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River gets new ‘Portland loo’ public restroom


The unveiling of a second public restroom along the Truckee River was held Thursday morning. The new “Portland Loo” aims to reduce waste getting into the river. 

About 20 people attended a ribbon-cutting ceremony, including One Truckee River Executive Director Iris Jehle-Peppard and three city council members – Jenny Brekhus, Naomi Duerr and Miguel Martinez. 

The event followed the installation of the first public restroom facility in Aug. 2020 at Brodhead Memorial Park. 

“It’s been a long process, but it’s a bigger project than just one bathroom,” Jehle-Peppard said. “So in 2020 we were able to install a Portland Loo at Brodhead Park, and then here we are today… One is scheduled for City Plaza in spring of 2024.

“Our larger vision is to increase public restrooms by nine,” she added.

The idea for a public restroom along the Truckee River isn’t new and has taken a lot of local partnerships to finally be realized.

“It’s a public facility that everybody uses, and it’s very critical because if people don’t have places to go and you’re along the river … it’s really important because whatever we put in the water we need to take out,” Jehle-Peppard said.

The concept of the “Portland Loo” was actually patented by the city of Portland after it couldn’t find a public restroom design that worked for their city. The city came up with Loo, which is grated on the top and bottom, and it locks automatically at night. 

When asked about how the restrooms will be taken care of and how they operate, Jehle-Peppard responded with the following:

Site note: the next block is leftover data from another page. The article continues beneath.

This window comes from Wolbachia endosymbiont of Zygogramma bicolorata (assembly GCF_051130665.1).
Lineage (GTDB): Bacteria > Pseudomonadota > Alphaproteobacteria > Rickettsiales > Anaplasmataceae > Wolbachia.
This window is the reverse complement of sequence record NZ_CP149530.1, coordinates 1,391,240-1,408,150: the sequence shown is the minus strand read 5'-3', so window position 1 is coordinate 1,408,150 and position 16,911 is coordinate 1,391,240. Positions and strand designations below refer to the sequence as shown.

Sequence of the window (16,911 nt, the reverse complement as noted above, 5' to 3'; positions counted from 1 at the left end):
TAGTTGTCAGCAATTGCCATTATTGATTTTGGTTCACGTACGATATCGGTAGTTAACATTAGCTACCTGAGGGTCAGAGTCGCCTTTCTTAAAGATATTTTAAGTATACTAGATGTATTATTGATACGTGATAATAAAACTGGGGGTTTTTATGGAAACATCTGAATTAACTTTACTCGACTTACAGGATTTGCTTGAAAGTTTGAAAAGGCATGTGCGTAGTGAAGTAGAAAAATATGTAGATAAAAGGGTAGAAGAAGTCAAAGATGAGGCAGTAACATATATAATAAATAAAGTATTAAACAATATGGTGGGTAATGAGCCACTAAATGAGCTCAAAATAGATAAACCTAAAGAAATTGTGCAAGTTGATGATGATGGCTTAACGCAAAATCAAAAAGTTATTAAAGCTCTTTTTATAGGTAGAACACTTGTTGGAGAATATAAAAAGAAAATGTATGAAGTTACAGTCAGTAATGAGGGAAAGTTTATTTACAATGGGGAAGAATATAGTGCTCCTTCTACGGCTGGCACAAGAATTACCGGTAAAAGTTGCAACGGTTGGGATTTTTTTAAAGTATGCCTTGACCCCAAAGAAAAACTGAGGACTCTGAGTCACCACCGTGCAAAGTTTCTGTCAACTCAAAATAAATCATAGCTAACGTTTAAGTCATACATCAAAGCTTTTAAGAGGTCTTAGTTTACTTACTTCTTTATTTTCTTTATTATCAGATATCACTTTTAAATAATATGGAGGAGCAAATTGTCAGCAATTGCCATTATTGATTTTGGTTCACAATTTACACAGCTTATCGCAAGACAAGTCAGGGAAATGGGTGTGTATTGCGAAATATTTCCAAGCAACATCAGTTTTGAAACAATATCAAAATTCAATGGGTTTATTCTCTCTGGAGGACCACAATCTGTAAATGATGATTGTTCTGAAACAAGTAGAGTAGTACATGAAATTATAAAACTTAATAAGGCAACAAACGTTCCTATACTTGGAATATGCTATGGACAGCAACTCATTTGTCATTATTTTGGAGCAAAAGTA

“Actually they’re open at 6:00 a.m. This one is going to close at 7:30 p.m., and … we partner with Reno Initiative for Shelter and Equality (RISE). They work to communicate to build respect for the restrooms, and then they clean them right before they close so we ensure that nobody sneaks in there at the last minute and uses it as a shelter for the evening.”    

The restroom offers hand sanitizer on the inside as well as a “sharp objects” disposal that is intended to keep any kind of needles out of the Truckee River. 

On the outside of the restroom is a hand-washing station, which can be used if the restroom is occupied. 

The "Portland Loo" at John Champion Park. Image: Mark Hernandez / This Is Reno.
The “Portland Loo” at John Champion Park. Image: Mark Hernandez / This Is Reno.
Mark Hernandez
Mark Hernandez
Mark was born in Mexico, grew up in Carson City, and has recently returned to Reno to continue to explore and get to know the city again. He got his journalism degree in 2018 and wants to continue learning photography for both business and pleasure. Languages and history are topics he likes to discuss as well as deplete any coffee reservoirs in close proximity.